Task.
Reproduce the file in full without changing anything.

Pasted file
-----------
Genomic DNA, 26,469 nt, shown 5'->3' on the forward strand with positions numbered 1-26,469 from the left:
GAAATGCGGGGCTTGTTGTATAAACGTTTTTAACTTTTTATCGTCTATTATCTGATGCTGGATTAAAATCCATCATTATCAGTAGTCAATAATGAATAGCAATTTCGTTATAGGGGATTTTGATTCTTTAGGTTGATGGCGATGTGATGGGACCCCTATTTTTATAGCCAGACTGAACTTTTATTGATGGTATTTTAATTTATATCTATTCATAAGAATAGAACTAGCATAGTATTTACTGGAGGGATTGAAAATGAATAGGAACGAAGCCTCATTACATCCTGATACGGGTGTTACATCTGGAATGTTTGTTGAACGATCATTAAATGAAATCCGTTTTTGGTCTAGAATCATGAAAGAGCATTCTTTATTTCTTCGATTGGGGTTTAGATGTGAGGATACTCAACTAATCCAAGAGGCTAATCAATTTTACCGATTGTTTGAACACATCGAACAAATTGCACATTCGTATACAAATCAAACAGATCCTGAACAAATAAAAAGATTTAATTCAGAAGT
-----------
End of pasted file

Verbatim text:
Genomic DNA, 26,469 nt, shown 5'->3' on the forward strand with positions numbered 1-26,469 from the left:
GAAATGCGGGGCTTGTTGTATAAACGTTTTTAACTTTTTATCGTCTATTATCTGATGCTGGATTAAAATCCATCATTATCAGTAGTCAATAATGAATAGCAATTTCGTTATAGGGGATTTTGATTCTTTAGGTTGATGGCGATGTGATGGGACCCCTATTTTTATAGCCAGACTGAACTTTTATTGATGGTATTTTAATTTATATCTATTCATAAGAATAGAACTAGCATAGTATTTACTGGAGGGATTGAAAATGAATAGGAACGAAGCCTCATTACATCCTGATACGGGTGTTACATCTGGAATGTTTGTTGAACGATCATTAAATGAAATCCGTTTTTGGTCTAGAATCATGAAAGAGCATTCTTTATTTCTTCGATTGGGGTTTAGATGTGAGGATACTCAACTAATCCAAGAGGCTAATCAATTTTACCGATTGTTTGAACACATCGAACAAATTGCACATTCGTATACAAATCAAACAGATCCTGAACAAATAAAAAGATTTAATTCAGAAGT